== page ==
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When It's More Than a Headache: Delicate Adolescent Brains

The New York Times—September 20, 2009

Jordan D. Metzl, MD is a sports medicine physician at Hospital for Special Surgery in New York City and the author of The Young Athlete.

I was in my office last week when David, a 17-year-old high school football player, came in with his parents. David is a senior and has above average speed and receiving skills. He’s hoping to play college football next fall. The complication: he has had three concussions including one last year that kept him out of school for a week.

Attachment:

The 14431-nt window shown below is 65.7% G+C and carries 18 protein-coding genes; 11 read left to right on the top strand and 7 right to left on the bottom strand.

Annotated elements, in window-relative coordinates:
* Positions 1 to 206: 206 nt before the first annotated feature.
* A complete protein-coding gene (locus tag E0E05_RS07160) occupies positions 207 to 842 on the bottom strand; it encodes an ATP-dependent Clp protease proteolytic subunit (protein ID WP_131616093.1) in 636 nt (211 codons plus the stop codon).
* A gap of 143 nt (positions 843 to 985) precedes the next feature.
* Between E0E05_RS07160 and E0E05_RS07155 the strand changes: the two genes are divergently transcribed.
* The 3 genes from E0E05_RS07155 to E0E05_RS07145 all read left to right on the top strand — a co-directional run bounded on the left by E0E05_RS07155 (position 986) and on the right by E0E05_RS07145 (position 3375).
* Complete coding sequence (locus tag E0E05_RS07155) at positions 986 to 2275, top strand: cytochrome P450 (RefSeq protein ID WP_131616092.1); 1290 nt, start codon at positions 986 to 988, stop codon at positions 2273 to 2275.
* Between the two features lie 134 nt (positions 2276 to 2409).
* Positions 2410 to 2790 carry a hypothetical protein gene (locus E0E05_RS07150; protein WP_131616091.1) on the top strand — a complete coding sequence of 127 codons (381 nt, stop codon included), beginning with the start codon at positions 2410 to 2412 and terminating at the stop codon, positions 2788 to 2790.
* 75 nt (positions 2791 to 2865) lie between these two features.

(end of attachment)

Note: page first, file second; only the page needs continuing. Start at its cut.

Despite widespread and ever increasing information that is available on adolescent concussion, there still is remarkably little information that a physician can give an athlete like David. Why are some athletes prone to suffering concussions? What makes their symptoms persist? Aside from stopping contact sports, what can be done to prevent these injuries?

Defined as a traumatic event to the brain that causes an alteration in mental status, much information on concussion has been gleaned over the past 10 years. In teen athletes, the data show cause for concern. Several studies have shown that the relative risk of suffering multiple concussions increases three to fivefold if an athlete has had one previously. Multiple concussions have been linked to memory problems and structural brain damage in studies involving adult football and rugby players. And lastly, the healing rate of concussion is slower in adolescents than in adults.

Read the full dialogue on nytimes.com.




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